Technological innovation used to land squarely in the realm of Silicon Valley startups — a dream investment made possible only by the bold, the risky, the disruptors. For retailers, that perception is changing, and fast.

Keeping up with technological advancements is less of an option now and more par for the course. While Amazon is an obvious leader when it comes to retail tech — from Amazon Go to the constant expansions of the Alexa ecosystem and ever more intimate delivery techniques — nearly every sector of retail has become more involved with perfecting the technology that most customers expect by now.

From giants to smaller companies, there are a lot of experiments in the works. Walmart recently dropped the Scan & Go service from its own stores, but the retail giant continues to play around with it in Sam’s Club stores and through a partnership with Chinese company Tencent. Even smaller players like Zara are investing in artificial intelligence and other tech solutions to solve day-to-day issues. “If you pick a technology and then say: ‘how are we going to make this work in our retail environment,’ it’s probably the wrong question to be asking.”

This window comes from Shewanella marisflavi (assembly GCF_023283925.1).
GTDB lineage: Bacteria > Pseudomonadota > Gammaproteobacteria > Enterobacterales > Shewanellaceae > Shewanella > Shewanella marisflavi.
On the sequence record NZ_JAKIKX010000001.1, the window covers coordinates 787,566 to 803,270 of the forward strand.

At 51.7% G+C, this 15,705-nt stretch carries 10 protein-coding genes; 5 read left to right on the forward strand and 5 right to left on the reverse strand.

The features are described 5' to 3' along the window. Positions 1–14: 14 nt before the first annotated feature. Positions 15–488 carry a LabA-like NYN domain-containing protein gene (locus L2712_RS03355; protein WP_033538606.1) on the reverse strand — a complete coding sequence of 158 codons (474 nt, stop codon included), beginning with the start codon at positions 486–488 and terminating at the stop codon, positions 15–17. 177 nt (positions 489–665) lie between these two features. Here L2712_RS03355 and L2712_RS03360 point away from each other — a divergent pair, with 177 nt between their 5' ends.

Vice President of Commerce Strategy at SapientRazorfish With experience-driven technology like augmented and virtual reality, the goals tend to be different, but the important thing is to make sure tech isn’t being added in just for the sake of having something shiny to show off, according to Steve White, vice president of commerce strategy at SapientRazorfish. “For me, that’s indicative of a technology back strategy,” White told Retail Dive in an interview.

“If you pick a technology and then say: ‘how are we going to make this work in our retail environment,’ it’s probably the wrong question to be asking.” Despite the plethora of augmented reality apps ushered in by Apple’s ARKit, experts agree that the full potential for augmented and virtual reality has not yet been reached in retail. Read more from retaildive.com…

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